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Kaylin McFarren is the author of several novels, most recently the fourth title in the Threads series. Read our BookLikes interview and get to know the author!
Kaylin has been very generous to BookLikes readers and offered SIX (!!) ebooks of her new book Twisted Threads! Enter our giveaway contest to win!
Let's start with a few questions about writing itself, and your books. How often do you write and how long at one time? What does your writing schedule look like, if you have one? And, finally, how do you manage to juggle family life, helping in your community, and writing?
I begin my day at 7:30 a.m. on a daily basis by taking my two high-maintenance puppies outside, sipping a hot cup of Chai tea, reviewing and answering dozens of emails, and posting comments and photos on my social media sites. By 9 a.m., I’m ready to rock. I review previous chapters, send my husband off to work, and orchestrate new developments in the story I’m currently working on. This can involve 4-5 hours before I take a break, stretch, and then put my energies toward a non-profit event that takes nine months to organize. After sending out dozens of letters to sponsors, music and restaurant event coordinators, I call family members and set aside a few hours every week for family-only time. It’s truly a challenge with traveling so much and participating in social engagements.
Your most recent book, Twisted Threads (book 4 in the series) was released quite recently, in November. Have you written more books that are waiting to be published, or will you start working on a new one now?
I’m currently working on my next book, titled High Flying, which involves a time travel story resulting from a near-miss plane accident.
Do you have writing goals - as in a certain number of books to publish per year, or in total?
I try to write one book each year, as it takes time not only to write the story I’d like to tell but also to edit it thoroughly and to publish it in a timely manner.
When you write, especially in the case of a series, do you have all the stories and characters planned out from the beginning and then just write them, or do they come to you as you write the book?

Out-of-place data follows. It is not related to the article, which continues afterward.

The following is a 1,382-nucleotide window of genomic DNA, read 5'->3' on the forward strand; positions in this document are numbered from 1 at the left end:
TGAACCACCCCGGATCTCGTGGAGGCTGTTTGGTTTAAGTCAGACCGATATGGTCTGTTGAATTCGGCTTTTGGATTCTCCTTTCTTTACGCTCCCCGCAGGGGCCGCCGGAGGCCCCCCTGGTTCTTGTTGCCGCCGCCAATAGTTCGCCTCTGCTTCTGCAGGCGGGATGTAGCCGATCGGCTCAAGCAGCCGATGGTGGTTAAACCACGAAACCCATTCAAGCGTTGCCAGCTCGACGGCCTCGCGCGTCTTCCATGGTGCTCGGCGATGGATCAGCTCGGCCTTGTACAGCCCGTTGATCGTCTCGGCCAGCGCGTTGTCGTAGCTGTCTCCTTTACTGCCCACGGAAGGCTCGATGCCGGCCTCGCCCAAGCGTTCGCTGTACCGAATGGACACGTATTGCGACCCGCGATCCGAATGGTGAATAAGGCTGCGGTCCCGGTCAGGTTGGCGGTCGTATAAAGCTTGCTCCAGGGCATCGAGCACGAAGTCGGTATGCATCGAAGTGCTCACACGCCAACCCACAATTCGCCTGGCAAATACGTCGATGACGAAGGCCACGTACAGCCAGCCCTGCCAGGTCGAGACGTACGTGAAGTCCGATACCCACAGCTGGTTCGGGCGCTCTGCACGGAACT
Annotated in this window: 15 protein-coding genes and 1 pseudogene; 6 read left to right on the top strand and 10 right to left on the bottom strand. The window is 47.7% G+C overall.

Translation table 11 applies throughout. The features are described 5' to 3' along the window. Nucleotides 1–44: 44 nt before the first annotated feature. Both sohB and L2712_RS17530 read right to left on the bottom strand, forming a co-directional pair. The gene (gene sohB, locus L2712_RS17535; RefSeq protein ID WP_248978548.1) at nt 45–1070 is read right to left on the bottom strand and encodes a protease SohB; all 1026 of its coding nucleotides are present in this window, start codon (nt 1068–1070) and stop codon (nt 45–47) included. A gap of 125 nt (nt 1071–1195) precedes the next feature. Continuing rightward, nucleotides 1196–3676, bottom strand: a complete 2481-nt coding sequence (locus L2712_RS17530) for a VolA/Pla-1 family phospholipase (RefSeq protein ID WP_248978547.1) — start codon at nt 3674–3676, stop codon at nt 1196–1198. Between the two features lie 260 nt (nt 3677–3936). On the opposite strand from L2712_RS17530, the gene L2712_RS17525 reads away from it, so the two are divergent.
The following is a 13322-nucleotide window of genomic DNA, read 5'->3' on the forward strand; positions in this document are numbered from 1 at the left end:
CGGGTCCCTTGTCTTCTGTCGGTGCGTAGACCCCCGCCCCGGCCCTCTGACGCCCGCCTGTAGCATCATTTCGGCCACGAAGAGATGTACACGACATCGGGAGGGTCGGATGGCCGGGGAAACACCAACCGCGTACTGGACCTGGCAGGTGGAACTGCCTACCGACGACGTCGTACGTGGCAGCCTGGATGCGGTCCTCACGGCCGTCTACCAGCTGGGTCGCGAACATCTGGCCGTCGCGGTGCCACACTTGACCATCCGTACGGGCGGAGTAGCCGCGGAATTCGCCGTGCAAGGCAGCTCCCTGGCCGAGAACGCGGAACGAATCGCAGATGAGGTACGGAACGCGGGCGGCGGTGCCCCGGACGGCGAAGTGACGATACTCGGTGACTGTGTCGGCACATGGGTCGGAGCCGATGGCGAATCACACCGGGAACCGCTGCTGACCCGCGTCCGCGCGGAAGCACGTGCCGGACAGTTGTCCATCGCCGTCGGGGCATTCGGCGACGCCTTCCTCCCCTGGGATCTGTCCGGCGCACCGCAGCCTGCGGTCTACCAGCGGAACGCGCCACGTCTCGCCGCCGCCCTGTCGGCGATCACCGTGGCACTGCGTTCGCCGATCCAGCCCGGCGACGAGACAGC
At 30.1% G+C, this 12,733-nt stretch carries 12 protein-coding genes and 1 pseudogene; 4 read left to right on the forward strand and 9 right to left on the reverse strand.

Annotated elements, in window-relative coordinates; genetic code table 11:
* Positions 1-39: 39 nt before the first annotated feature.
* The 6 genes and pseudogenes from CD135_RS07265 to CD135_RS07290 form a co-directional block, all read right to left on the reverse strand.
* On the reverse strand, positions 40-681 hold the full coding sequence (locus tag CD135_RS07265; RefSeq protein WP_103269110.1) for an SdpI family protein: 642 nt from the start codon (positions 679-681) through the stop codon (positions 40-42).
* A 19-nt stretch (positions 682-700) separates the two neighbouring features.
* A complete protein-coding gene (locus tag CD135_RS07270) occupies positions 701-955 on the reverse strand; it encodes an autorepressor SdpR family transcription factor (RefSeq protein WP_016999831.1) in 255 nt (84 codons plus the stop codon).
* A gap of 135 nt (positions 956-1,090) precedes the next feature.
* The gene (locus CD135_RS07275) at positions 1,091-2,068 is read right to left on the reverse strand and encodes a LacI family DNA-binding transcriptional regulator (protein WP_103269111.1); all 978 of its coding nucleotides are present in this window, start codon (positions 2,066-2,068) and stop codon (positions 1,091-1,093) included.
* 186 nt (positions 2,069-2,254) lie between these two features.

When I began writing the Threads series, I had characters in mind and actually wrote detailed descriptions of each one in a notebook for easy reference. As the series progressed, I became more acquainted with them and knew how my characters would react to various circumstances, which made it easier to continue their stories.
Tell us about your characters. Are they completely fictional, or are you inspired by people and stories you know?
I tend to base my characters partly on my own characteristics, and partly on the various people I’ve met over the years. I like them to be flawed, damaged, and filled with doubt, which makes their transitions into stronger, more caring individuals believable and more rewarding for readers.
Who designed your book covers? Were you very involved in choosing the covers, and, if so, how involved?
My youngest daughter, Amanda Tomo Yoshida, is an incredible, talented artist. She listens to my storyline and is quick to understand the message and thread I want to convey to readers when they ultimately see my covers. Although they all look like photographs, my covers are truly original designs, and they help me to translate my ideas into a real story while I’m still writing it.
Let's move away from your writing and talk about literature and reading in general. Who are your favorite writers, who do you admire, look up to? Any contemporary writers you are fond of? Any favorite books you'd like to tell us about?
I read dozens of books every month and have hundreds of authors I love. The ones that influenced me the most are Jodi Picoult - for her internal conflicts, personal interactions, and controversial current events - and Lisa Jackson - for her graphic descriptions, believable dialogue, page-turning murder mysteries and horror stories. I greatly admire both of these writers and continue to strive to be like them even today.
To sum up this interview let's introduce a little bit of magic and move away from the real world for a moment. If you could choose one character from a favorite book to have dinner with, or spend a day with, who would that be? What would you ask that person?
I would have to say Jane Austen's Emma mainly because she is so human. She is always plunging into such embarrassing mistakes, and yet they're the mistakes one longs to make oneself...like telling the tediously garrulous Miss Bates to shut up. And, bless her, she is truly ashamed when she does, because she is actually very nice. I guess I’d want to know why she believes herself incapable of truly loving someone and believing someone would love her completely.
Follow Kaylin McFarren's blog on BookLikes: http://4kaylin.booklikes.com/
Kaylin McFarren's books on BookLikes (click the book covers to add the books to your bookshelf):